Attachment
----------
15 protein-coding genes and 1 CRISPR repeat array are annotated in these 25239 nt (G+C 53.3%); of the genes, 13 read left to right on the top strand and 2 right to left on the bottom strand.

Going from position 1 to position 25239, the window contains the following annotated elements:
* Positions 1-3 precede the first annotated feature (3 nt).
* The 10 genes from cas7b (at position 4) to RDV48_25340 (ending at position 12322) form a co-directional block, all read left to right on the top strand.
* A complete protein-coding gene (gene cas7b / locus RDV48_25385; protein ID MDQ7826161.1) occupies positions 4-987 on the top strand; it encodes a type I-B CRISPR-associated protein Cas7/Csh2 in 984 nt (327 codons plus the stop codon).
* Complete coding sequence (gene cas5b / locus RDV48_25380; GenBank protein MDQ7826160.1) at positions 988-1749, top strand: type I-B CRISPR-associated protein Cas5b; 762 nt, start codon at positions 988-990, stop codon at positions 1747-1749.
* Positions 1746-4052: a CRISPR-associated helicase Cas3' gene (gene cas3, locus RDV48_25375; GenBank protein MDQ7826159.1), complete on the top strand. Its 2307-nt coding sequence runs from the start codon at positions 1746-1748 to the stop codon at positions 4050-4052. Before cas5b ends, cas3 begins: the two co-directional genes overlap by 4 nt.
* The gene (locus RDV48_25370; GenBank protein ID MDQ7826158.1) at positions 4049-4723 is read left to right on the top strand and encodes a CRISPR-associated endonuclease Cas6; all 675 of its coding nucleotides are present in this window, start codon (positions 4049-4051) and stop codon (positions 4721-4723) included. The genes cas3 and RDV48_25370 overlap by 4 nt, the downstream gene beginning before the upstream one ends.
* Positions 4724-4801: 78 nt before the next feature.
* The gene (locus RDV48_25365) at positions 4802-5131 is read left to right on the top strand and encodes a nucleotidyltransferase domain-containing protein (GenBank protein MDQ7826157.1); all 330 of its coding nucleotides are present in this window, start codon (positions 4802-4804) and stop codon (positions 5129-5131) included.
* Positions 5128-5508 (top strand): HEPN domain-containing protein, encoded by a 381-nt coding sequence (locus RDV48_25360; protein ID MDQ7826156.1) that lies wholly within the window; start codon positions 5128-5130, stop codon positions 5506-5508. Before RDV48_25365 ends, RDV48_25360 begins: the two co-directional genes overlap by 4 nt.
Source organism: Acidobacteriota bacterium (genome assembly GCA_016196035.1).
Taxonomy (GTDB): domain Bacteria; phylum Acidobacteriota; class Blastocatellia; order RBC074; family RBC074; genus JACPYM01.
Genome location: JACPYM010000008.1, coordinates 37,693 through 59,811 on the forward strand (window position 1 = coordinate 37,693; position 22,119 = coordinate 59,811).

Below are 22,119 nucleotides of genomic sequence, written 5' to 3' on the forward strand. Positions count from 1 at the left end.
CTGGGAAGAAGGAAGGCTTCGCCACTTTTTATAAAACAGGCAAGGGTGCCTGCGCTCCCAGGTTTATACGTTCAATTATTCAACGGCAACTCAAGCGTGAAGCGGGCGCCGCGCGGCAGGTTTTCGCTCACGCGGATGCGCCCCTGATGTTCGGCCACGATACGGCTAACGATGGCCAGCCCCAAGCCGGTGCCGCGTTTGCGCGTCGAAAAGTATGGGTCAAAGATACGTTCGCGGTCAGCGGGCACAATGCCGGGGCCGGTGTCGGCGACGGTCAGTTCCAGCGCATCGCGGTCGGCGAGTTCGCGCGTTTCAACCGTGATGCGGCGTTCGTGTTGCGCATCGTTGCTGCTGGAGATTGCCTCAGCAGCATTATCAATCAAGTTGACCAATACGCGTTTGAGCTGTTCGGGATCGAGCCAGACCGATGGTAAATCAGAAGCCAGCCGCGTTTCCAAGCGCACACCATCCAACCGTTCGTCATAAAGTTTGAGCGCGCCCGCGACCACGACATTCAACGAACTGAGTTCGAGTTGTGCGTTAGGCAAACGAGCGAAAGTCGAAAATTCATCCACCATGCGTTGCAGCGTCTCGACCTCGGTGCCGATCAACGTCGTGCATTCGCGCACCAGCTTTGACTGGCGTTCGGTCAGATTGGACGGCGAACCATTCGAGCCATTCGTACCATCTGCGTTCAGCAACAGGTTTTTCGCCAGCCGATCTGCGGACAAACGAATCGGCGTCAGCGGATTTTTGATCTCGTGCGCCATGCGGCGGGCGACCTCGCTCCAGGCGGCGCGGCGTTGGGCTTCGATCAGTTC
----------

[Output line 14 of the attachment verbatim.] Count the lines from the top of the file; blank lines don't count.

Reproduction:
Genome location: JACPYM010000008.1, coordinates 37,693 through 59,811 on the forward strand (window position 1 = coordinate 37,693; position 22,119 = coordinate 59,811).